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  • Writer's pictureBrandon Fries

Grocery Store


The year was ending, which meant the sunset was earlier—the day stretched on with no end in sight.

The five o'clock whistle blew—not that I was a prisoner to the proverbial whistle, but it had been a long day. I jumped in my car and headed home. The lights flashed around me as I whizzed by the streetlights. The low hum of the car and the methodical rhythms from my stereo eased my nerves. Miles passed by in a flash—I awoke from my trance.

Home.

I parked the car.

I turned the engine off—for just a moment—and took a deep breath in.

Eyes closed

HOLD IT—one, two, three, four, five.

LET IT OUT—one, two, three, four, five—

(feeling a little faint)

six, seven—

(the song is good, repeat it to stay in the mood)

eight—

(not much air left)

nine—

(push out the last bit of air to make sure there isn't anything left)

and ten.

(I'm purified)

I repeat this four times, as prescribed by my life coach. You've met him before. He's on social media. The life coach of the stars. Shared all his tips and tricks for a measly two grand—the cheap seats—three days—five thousand of his closest friends—or suckers, but since I was one of them, I'll go with friends. For me, that's only one day of pillaging.

One last deep breath.

Release.

I opened the door, and the cold air rushed in. My left foot found the pavement and crunched down on the fallen leaves. I walked the pathway to my sanctuary, my mouth watered, just thinking about what cocktail I would partake in for today's happy hour.

The classic Manhattan with Antica Formula vermouth?

A gin made with an authentic Indian tonic?

A simple, fresh margarita with agave?

I grabbed the door handle and checked it.

"It's unlocked," my beautiful bride shouted from beyond the door.

I smiled at the way she cared for me.

I pushed the door open, and her homemade bolognese punched my nose and flooded my mouth with saliva. I made a quick left to the kitchen and wrapped my arms around her.

"Damn," I said, "what did I do to deserve this?"

"We have company tonight, remember?" She said as she turned her head and pecked my cheek. "Before you get comfortable, can you run to the store quickly? I forgot the pasta—maybe grab a dessert too?"

"No problem. I'll be right back."

We met later in life. Her dad was a preacher, and my dad was a thief. Her first marriage was a disaster; I vowed never to be committed.

But here we are.

Living life together.

(You are one lucky bastard)

People change.

We had been pinching our pennies—paying off our old debts—so I drove past the normal market. Bright lights and an overly friendly over-staffed establishment—ensuring a glorious experience and a quick check out—but also priced significantly higher than the large discount store a mile down the road.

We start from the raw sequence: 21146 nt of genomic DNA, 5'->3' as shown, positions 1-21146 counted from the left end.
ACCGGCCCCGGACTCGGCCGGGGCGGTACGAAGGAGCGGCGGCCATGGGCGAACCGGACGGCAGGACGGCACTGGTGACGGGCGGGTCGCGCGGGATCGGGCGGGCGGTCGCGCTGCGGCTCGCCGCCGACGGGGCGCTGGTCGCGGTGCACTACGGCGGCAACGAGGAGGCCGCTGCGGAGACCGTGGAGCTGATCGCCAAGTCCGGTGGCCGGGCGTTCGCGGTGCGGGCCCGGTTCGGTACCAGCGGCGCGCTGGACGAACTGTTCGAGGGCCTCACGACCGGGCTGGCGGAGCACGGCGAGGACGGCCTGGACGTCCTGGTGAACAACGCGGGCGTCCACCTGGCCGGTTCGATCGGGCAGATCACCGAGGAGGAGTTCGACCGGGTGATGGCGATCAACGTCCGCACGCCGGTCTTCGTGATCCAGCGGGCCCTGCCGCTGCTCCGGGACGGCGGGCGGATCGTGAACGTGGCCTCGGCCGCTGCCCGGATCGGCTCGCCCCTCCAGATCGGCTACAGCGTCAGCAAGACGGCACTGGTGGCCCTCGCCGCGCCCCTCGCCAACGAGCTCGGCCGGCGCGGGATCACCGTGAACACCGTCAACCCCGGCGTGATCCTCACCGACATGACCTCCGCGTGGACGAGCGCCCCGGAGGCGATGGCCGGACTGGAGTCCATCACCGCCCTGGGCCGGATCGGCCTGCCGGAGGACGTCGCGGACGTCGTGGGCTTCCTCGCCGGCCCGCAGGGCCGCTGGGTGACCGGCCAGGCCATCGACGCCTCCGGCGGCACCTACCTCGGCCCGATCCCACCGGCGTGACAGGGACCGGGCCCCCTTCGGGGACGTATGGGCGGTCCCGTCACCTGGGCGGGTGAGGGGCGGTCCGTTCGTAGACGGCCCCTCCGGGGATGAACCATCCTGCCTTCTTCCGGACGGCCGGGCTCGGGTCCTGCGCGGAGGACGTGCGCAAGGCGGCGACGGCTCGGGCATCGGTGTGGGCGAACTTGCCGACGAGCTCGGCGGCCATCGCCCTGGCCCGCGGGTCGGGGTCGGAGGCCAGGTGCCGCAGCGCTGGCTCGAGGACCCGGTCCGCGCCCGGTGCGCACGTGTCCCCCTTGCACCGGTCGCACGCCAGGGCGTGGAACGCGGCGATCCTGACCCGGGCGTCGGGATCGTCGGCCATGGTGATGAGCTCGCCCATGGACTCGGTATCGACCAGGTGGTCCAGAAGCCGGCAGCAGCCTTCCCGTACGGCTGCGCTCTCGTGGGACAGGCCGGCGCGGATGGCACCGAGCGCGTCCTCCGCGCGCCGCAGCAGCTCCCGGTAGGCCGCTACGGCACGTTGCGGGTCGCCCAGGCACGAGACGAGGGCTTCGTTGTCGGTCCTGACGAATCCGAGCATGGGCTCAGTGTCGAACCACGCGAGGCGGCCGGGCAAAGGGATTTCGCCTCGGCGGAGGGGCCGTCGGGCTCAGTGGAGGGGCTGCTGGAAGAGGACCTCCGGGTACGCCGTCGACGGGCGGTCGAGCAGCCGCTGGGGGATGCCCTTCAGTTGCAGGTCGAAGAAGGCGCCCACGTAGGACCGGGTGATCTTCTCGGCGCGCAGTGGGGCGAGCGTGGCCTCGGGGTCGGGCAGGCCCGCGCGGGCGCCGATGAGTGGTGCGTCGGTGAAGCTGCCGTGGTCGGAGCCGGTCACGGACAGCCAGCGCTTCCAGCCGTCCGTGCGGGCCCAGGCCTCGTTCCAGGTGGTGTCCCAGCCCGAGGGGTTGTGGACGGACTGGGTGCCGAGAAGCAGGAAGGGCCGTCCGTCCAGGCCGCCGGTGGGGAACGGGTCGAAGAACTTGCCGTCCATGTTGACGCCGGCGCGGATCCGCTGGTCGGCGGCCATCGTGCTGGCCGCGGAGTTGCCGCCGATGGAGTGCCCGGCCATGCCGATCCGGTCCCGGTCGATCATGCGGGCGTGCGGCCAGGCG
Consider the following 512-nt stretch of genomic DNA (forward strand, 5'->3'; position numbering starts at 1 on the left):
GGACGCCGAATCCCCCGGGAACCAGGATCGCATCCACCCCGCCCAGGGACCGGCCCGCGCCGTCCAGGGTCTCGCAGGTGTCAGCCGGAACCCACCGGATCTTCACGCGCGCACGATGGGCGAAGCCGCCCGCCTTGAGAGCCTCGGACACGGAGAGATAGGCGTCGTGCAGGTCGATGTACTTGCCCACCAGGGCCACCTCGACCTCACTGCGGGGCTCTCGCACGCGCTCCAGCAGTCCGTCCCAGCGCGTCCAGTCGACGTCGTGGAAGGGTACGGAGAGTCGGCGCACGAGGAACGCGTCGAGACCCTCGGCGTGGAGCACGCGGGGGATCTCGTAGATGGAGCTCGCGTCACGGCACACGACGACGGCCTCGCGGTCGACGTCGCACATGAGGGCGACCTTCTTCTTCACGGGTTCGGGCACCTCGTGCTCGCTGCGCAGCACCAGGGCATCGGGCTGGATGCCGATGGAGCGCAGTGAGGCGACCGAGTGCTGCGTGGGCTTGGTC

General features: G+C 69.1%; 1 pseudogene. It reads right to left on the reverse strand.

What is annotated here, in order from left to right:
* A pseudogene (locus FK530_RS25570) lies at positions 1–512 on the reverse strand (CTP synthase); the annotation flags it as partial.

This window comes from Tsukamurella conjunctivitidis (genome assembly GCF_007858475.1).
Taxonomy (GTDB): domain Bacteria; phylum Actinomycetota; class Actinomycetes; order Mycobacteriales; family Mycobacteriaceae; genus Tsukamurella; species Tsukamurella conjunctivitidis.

I arrived at the dimly lit parking lot and drove through the labyrinth of abandoned shopping carts. I found a spot near the back to keep the cheaper cars from mine. Minimizing scrapes from kids zealously exiting their family cars.

I had a short list, so I knew this would be quick. I waded through the entry displays and searched the produce department for something resembling a dessert. Berries were always popular, so I grabbed a couple of different cartons, and the powerful smell of fresh tortillas lured me into the bakery section, where I picked up a loaf of bread to sop up the sauce—the best part of dinner.

I grabbed two packages of pasta, then went to the dairy aisle and picked up a round plastic container of mass-produced, prepared whipped cream for the berries. I took two steps when I remembered that she hates the already-made whipped cream but would prefer to make it herself.

"Don't rob yourself of the taste and calories of real whipped cream." She would say—and she's right. Dad always loved the plastic container stuff—old habits die hard.

On the way to the register, I perused the wine selection. This store didn't normally have a broad selection, but one bottle of chianti was left, so I gingerly placed it in the cart.

It was a busy day at the store, and the lines to check out were long. I had to find one that would move quickly.

- Check the carts to see if one is spilling over with stuff.

- Is there an old person in the line, they take forever to check out.

- Does anyone have a handful of coupons they are going to use?

I chose my line and took an inventory of where I'm at compared to the other lanes.

A couple of minutes pass, and I am in the lead. The three other lanes haven't budged.

At minute six, I fall behind, and two other lanes are moving past me.

A trickle of competitive sweat races down my cheek.

Minute eleven—I'm in second place, but it's a two-way tie, and we have one person in front of us. The cart in front of me only has two items.

I still have a shot.

Minute twelve—first place was announced.

I lost—but second place wasn't too bad. I unloaded my cart. The cashier is new and cute—not that I'm available. I'm happy—plus, she's probably jail-bate.

The chirp of my purchases.

She smiled.

It's $27.

I pulled out a hundred-dollar bill—I always have cash on hand.

I paid.

I grabbed the bags and put them in my cart. I was ten steps from freedom when the wine clinked against the metal cart.

Shit—I forgot to pay for the wine. It wasn't intentional. An honest mistake.

I turned around to make it right.

"I'm sorry, I forgot to pay for this," I said.

"Oh," she gasped, "you could have just kept going. Not too often you get that kind of honesty these days."

"Integrity," I replied. "if you were to put a price tag on it, would a bottle of wine be fair compensation?"

She smiled.

I beamed with pride.

The doors opened for me.

A guy approached me asking for a dollar—

"Sorry, bud, I'm broke."


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